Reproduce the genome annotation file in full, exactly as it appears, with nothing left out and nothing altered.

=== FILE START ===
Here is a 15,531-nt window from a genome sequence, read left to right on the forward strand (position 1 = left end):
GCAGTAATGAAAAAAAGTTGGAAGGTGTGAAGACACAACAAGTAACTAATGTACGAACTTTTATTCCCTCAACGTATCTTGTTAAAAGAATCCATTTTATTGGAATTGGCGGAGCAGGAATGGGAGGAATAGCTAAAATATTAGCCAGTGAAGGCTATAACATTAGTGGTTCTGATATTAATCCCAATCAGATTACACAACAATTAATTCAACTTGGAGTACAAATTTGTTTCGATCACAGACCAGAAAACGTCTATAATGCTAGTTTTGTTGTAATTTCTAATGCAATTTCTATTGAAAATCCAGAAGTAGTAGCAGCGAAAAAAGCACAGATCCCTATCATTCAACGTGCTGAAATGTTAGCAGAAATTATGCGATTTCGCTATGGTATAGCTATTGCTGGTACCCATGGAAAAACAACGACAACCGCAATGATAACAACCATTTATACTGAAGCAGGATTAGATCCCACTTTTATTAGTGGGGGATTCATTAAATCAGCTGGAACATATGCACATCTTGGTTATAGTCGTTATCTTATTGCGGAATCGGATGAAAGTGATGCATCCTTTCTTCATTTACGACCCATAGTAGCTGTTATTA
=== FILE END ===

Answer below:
Here is a 15,531-nt window from a genome sequence, read left to right on the forward strand (position 1 = left end):
GCAGTAATGAAAAAAAGTTGGAAGGTGTGAAGACACAACAAGTAACTAATGTACGAACTTTTATTCCCTCAACGTATCTTGTTAAAAGAATCCATTTTATTGGAATTGGCGGAGCAGGAATGGGAGGAATAGCTAAAATATTAGCCAGTGAAGGCTATAACATTAGTGGTTCTGATATTAATCCCAATCAGATTACACAACAATTAATTCAACTTGGAGTACAAATTTGTTTCGATCACAGACCAGAAAACGTCTATAATGCTAGTTTTGTTGTAATTTCTAATGCAATTTCTATTGAAAATCCAGAAGTAGTAGCAGCGAAAAAAGCACAGATCCCTATCATTCAACGTGCTGAAATGTTAGCAGAAATTATGCGATTTCGCTATGGTATAGCTATTGCTGGTACCCATGGAAAAACAACGACAACCGCAATGATAACAACCATTTATACTGAAGCAGGATTAGATCCCACTTTTATTAGTGGGGGATTCATTAAATCAGCTGGAACATATGCACATCTTGGTTATAGTCGTTATCTTATTGCGGAATCGGATGAAAGTGATGCATCCTTTCTTCATTTACGACCCATAGTAGCTGTTATTA